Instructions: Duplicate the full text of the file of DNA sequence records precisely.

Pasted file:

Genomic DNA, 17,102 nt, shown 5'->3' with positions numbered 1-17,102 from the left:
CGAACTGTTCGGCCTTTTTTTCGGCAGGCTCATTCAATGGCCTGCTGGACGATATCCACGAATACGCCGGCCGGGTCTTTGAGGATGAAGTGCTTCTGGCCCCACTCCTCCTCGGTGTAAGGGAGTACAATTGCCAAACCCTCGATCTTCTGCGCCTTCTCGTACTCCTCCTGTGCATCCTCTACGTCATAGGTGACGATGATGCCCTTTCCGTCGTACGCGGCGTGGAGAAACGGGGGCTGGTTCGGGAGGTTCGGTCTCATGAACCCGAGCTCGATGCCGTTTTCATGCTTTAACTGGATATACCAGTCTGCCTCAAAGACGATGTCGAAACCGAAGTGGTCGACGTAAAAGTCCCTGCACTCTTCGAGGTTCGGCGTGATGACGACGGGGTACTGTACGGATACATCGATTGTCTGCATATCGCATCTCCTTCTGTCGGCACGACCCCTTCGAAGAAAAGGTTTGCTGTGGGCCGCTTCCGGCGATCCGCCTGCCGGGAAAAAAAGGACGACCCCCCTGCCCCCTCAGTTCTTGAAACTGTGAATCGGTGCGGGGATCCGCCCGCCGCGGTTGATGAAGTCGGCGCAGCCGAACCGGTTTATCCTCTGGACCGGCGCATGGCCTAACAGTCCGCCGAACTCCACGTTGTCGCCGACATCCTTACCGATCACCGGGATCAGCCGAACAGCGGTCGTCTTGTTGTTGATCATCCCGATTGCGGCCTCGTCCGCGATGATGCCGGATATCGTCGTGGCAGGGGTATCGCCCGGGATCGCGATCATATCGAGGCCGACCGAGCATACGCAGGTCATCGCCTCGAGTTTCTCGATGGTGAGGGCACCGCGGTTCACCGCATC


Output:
Genomic DNA, 17,102 nt, shown 5'->3' with positions numbered 1-17,102 from the left:
CGAACTGTTCGGCCTTTTTTTCGGCAGGCTCATTCAATGGCCTGCTGGACGATATCCACGAATACGCCGGCCGGGTCTTTGAGGATGAAGTGCTTCTGGCCCCACTCCTCCTCGGTGTAAGGGAGTACAATTGCCAAACCCTCGATCTTCTGCGCCTTCTCGTACTCCTCCTGTGCATCCTCTACGTCATAGGTGACGATGATGCCCTTTCCGTCGTACGCGGCGTGGAGAAACGGGGGCTGGTTCGGGAGGTTCGGTCTCATGAACCCGAGCTCGATGCCGTTTTCATGCTTTAACTGGATATACCAGTCTGCCTCAAAGACGATGTCGAAACCGAAGTGGTCGACGTAAAAGTCCCTGCACTCTTCGAGGTTCGGCGTGATGACGACGGGGTACTGTACGGATACATCGATTGTCTGCATATCGCATCTCCTTCTGTCGGCACGACCCCTTCGAAGAAAAGGTTTGCTGTGGGCCGCTTCCGGCGATCCGCCTGCCGGGAAAAAAAGGACGACCCCCCTGCCCCCTCAGTTCTTGAAACTGTGAATCGGTGCGGGGATCCGCCCGCCGCGGTTGATGAAGTCGGCGCAGCCGAACCGGTTTATCCTCTGGACCGGCGCATGGCCTAACAGTCCGCCGAACTCCACGTTGTCGCCGACATCCTTACCGATCACCGGGATCAGCCGAACAGCGGTCGTCTTGTTGTTGATCATCCCGATTGCGGCCTCGTCCGCGATGATGCCGGATATCGTCGTGGCAGGGGTATCGCCCGGGATCGCGATCATATCGAGGCCGACCGAGCATACGCAGGTCATCGCCTCGAGTTTCTCGATGGTGAGGGCACCGCGGTTCACCGCATC